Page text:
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Subject: Re: albert innarrato
From: Donald Levine <[log in to unmask]>
Reply-To:Donald Levine <[log in to unmask]>
Date:Thu, 28 Sep 2017 20:10:09 -0700
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I've been traveling and had to deal with a death in my family this week, my
last surviving aunt and with her my parents generation is gone.  A jolt to
the youngest member of my family (me)  and that I am now part of the older
generation.  I was on my way up to Montreal, got the phone call around New
Paltz (100 miles up the Hudson) and turned around.  Today I went to the
memorial service and then left the city, driving for Chicago where I will
spend a few days and fly to Phoenix on Monday with my car to follow on a
transporter - its been a busy week.

So, it came as a great shock to hear about the death of Albert.  I liked
him, loved his prickly-pear persona and most important, loved to read his
postings and writings.  He was a brilliant critic, a thorough musician, and
one of the best and most knowledgeable writers on the human voice and
operatic history and tradition that I ever encountered.  I didn't know him
personally (my loss I think) but I had many lively email conversations back
and forth.

I was saddened to read Robert's posting and hear him say that Albert had
wanted to die - he had so much to give and so much to teach.  Rest in peace
Albert, wherever you are, know that you are missed.

Donald

On Wed, Sep 27, 2017 at 9:35 PM, robert levine <[log in to unmask]> wrote:

> Dear Listers,
> Oh, no - so sorry to hear. I emailed Albert just yesterday after a few
> months of silence. He was, of course, difficult and took offense more
> quickly than any other human being, but he was also uproariously funny,
> knowledgable to the nth degree and startlingly honest. He and I developed a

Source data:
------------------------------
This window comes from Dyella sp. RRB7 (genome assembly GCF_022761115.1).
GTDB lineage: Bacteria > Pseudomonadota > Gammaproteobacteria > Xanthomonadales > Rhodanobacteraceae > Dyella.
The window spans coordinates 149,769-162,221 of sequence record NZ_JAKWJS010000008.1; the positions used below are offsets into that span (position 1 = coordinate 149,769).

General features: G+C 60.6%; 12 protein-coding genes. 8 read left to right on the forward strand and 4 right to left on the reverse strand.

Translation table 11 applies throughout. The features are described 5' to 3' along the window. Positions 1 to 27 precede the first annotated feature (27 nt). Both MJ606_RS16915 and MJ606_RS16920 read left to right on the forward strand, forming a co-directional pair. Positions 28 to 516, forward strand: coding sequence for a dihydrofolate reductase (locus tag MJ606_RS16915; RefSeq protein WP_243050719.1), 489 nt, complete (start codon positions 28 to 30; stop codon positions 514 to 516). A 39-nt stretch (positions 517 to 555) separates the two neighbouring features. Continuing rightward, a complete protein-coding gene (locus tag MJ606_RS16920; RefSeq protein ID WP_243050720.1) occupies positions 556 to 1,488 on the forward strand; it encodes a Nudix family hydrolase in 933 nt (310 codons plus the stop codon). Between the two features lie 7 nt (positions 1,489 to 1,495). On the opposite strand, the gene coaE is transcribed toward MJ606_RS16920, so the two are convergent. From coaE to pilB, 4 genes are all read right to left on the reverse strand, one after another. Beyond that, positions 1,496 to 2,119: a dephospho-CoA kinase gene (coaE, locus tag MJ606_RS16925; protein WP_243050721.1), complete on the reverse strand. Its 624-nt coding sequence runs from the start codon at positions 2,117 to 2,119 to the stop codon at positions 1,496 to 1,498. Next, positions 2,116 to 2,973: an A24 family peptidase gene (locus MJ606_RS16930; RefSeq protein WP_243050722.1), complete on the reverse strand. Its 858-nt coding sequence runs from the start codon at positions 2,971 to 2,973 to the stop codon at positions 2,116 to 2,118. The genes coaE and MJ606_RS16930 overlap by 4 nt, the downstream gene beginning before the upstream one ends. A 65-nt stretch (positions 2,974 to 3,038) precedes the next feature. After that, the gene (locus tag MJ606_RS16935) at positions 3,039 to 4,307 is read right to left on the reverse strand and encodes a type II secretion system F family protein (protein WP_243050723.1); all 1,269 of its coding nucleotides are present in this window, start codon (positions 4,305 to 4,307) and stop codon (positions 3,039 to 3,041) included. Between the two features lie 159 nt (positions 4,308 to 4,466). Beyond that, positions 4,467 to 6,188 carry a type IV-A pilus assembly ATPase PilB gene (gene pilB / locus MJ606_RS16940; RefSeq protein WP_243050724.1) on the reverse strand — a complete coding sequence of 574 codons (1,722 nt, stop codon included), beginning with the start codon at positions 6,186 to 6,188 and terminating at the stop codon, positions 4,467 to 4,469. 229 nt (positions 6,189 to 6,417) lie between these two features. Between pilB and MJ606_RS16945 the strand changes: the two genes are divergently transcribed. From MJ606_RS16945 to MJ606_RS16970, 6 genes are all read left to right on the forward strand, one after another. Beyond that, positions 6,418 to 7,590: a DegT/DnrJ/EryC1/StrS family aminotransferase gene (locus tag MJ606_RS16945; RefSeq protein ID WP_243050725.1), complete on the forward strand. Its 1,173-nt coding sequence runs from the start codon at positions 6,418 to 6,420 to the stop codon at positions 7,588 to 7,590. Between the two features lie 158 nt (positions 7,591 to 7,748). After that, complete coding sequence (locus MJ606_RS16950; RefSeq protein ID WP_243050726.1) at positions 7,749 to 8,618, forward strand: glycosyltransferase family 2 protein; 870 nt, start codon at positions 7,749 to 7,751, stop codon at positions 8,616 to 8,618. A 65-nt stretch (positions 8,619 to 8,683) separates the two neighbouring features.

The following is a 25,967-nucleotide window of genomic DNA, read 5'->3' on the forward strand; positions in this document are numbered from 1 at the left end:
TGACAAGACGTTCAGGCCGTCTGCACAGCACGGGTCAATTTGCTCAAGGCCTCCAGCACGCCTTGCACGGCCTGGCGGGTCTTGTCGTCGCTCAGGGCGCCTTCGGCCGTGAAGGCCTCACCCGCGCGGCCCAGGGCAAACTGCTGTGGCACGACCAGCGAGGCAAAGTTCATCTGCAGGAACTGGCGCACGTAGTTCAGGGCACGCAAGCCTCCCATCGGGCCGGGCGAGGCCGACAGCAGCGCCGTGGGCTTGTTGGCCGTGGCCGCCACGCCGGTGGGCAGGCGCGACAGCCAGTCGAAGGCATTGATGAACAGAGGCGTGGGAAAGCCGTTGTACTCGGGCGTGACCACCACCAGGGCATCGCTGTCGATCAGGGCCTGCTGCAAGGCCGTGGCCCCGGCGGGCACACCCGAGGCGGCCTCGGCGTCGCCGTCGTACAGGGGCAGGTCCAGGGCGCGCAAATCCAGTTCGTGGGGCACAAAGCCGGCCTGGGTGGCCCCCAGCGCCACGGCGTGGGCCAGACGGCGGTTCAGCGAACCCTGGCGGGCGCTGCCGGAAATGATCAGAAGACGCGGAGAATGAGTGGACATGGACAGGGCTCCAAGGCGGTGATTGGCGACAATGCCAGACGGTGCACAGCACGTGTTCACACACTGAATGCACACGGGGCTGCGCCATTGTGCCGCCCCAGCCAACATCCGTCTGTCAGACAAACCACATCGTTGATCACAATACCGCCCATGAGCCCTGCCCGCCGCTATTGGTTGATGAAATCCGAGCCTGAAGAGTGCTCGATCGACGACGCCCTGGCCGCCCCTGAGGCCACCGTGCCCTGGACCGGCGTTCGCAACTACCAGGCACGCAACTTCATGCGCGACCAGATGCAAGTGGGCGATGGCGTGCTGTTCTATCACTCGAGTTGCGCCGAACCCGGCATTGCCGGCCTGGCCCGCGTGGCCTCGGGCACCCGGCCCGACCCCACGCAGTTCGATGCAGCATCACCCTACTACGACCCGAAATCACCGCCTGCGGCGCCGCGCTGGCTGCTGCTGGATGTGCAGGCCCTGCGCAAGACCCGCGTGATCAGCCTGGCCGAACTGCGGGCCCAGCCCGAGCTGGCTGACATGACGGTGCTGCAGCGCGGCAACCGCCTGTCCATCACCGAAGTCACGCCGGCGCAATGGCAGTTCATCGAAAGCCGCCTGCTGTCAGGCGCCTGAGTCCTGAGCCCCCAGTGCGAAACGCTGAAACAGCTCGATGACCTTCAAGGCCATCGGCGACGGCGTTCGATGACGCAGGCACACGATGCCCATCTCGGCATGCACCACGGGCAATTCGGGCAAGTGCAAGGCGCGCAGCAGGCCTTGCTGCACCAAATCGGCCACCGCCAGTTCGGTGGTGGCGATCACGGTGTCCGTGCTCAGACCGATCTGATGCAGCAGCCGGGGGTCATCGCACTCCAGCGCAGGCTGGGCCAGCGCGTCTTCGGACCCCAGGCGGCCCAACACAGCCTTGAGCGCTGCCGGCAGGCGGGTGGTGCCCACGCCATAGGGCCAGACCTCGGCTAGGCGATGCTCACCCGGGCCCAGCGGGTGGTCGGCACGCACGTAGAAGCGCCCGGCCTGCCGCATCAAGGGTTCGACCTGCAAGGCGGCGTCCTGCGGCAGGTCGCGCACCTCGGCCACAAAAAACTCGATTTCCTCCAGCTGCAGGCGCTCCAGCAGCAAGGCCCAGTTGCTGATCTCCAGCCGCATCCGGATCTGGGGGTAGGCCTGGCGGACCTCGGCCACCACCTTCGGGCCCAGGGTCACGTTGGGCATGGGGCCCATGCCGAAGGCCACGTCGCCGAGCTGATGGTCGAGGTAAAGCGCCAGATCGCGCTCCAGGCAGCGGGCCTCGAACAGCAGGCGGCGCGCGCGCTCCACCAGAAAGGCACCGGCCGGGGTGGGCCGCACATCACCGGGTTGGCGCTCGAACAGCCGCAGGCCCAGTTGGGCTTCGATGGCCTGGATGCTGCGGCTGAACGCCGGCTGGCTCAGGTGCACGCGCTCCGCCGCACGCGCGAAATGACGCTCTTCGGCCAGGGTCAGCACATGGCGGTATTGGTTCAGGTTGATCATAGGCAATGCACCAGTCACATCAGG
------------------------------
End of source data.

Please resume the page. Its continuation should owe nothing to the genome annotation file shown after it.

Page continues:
> friendship when I hired him - very briefly - to write for Classicstoday.com
> - but he would not be reined in by word count or style. We finally met at
> the Met and embraced like old friends after two years of bi-weekly emails
> and occasional phone calls, during which he asked me if I knew how to
> pronounce his last name.
> He could be very loving until he was not. He became angry with me, accusing
> me of being just like the other editors, but then came back, funnily,
> calling me Bobbele, as mysteriously as he had turned away. He also
> complimented me on my knowledge, especially of bel canto, and my good taste
> in voices, past and present (invariably his taste) and I was flattered.
> He'd always sign his emails with a pun, or slightly altered familiar name
> which reflected badly on his weight. It was meant to defuse and be funny
> and it was.
> He knew he was unhealthy and kept telling me that he wanted to die since he
> didn't have an outlet for his writing, despised almost everyone, save for
> one of his brothers - a priest, I
> believe - which, he said, made for some lively conversations, since Albert
> actually  would announce periodically that he hated the Virgin Mary. It was
> hard to tell when he was being merely provocative.
> His ever present anger was channelled into his playrwrighting when he was
> young and he became famous. Then it faded and he never quite got over it.
> I've never known anyone like him and I'll miss him.
> Bob L
>
> Bob
>
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